We also noticed that guests with AT&T service had good reception while inside the building.  So, yesterday, Belle and I went over to the AT&T store and switched providers.  Bought new phones.  Added a line for Zach, because a high-school kid needs to be able to call PawPaw when he wants us to pick him up after a game or concert. 

We still have the landline, and intend to keep it because Belle is an RN and is sometimes on call.  The landline rings in the bedroom, and it is next to her pillow.  But, we now have good cell service, and upgraded capabilities.  I still refuse to give Steve Jobs a penny, so we didn't buy his phone,

And, I doubt I'll ever use all the features on the new phone.  In a lot o ways, I'm an analog guy in a digital world.  I do have Zach to help me if there is a problem in this new, digital era.

Wednesday, July 18, 2018

Reflections on Powder

Flugelman says in comments: 
I had some good results with IMR3031 and Sierra Matchking 168 grain
You're not the first person to report that, but I've always considered 3031 to be a bit fast for the .308.  I've always considered 3031 to be perfect for the .30-30 WIn, and for years, the chant-mantra for reloading was "30 grains of 3031 in the .30-30."  But, even this load will get you in trouble nowadays because about the turn of the century, 3031 changed.  It got a little aster.   We learned that we had to back down to 29 grains for a standard .30-30 load (here, I'm talking about the lever gun load with the 170 grain RN jacketed bullet.)  Of course, the .30-30 shines as a cast bullet cartridge, but we're opening a whole 'nuter wroms when we talk about cast bullets.

I cam to the .308 Win late in my career, simply because I shot so much o it when I worked for Uncle Sam.  It was a commodity, not worth study or reloading.  I simply shot what my Uncle gave me.  But, about 2004 and after finding my pet load, never looked back.  It simply works.  Every rifle I've tried it in gives MOA accuracy as long as the shooter does their part.  Everyone loves those little bug-hole groups, and the .308 will deliver them, time after time.

But, as my interests change over time, I've come to realize that bug-hole groups, while interesting are not the end-all.  Many of the shooters that I know are perfectly capable of shooting tiny groups on the bench, but when you take them away from the bench, simply can't shoot the rifle.  Groups on the nature of 4"-6" are more common.  There is a difference between bench accuracy and field accuracy, and most shooters don't spend enough time away from the bench.  But I digress.  Where was I?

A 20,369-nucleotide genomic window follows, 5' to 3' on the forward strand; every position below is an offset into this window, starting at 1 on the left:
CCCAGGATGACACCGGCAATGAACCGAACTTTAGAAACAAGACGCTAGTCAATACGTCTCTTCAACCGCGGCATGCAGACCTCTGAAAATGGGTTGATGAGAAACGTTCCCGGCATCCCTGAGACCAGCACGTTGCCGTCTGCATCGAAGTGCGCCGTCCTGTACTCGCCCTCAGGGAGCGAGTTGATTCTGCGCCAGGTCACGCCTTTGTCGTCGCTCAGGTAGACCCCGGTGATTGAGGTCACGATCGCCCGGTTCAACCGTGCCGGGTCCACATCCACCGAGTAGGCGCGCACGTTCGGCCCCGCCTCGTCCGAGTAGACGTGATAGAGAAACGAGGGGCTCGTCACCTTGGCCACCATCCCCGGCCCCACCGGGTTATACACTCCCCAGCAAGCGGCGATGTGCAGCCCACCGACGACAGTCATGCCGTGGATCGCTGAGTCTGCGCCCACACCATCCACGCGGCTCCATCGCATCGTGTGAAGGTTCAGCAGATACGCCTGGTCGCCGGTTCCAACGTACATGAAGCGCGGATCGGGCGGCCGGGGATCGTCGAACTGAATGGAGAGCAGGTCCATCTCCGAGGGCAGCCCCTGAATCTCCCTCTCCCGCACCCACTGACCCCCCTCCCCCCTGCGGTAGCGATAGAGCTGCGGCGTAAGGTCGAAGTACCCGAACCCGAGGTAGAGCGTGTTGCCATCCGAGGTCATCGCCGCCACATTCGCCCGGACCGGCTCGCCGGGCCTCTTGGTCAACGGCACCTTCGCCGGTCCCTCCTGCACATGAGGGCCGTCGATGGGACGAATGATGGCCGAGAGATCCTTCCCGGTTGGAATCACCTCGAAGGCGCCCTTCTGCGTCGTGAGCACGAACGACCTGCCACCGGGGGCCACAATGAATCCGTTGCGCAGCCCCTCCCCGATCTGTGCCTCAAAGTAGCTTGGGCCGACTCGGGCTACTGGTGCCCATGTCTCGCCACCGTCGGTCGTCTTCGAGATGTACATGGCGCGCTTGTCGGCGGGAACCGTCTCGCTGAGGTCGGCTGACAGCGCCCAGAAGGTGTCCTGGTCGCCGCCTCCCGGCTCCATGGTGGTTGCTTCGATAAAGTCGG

Powder.  We were talking about powder.  3031 is a great, old-time powder, but we have to be careful when we're exploring the limits.  When we're working with a powder as fast as 3031, one grain might get us in trouble.  I like to stay on really conservative ground.

My go-to hunting rifle is an old Savage 110 in .30-06 and when I began reloading for it, I used IMR 4895 exclusively.  4895 is a fine old powder, and very versatile.  I could dig out my old loads, and my readers probably can too.  But, several years go, I decided to simplify and stumbled upon a load for the .30-06 using Reloader 22.  Many hand loaders consider 22 to be too slow for the .30-06, but I've found that if I load it to the base of the neck , then seat a good 168 grain bullet,   I've found that 60.0 grains o RL22 will fill any .30-06 case to the neck, and gives about 2700 fps when it pushes a 165/168 bullet with very good accuracy, better than most of us can use in the field. 

My Savage 110 in .30-06
Roloder 22 is very versatile in a rifle cartridge.  It gives great results in the .243 Win, and is my got-to powder for that cartridge. (100 grain Hornady, 45.5 gr RL22 and WLR primer for over 3100 fps) It's also good in the .25-06, pushing a 115 grain bullet over the 3000 fps mark.  My son uses it in the 7mm Rem Mag, and my brother-in-law uses it in the 270 Winchester.  It's a little slow for the .30-06, but still gives great results with low pressure and great accuracy.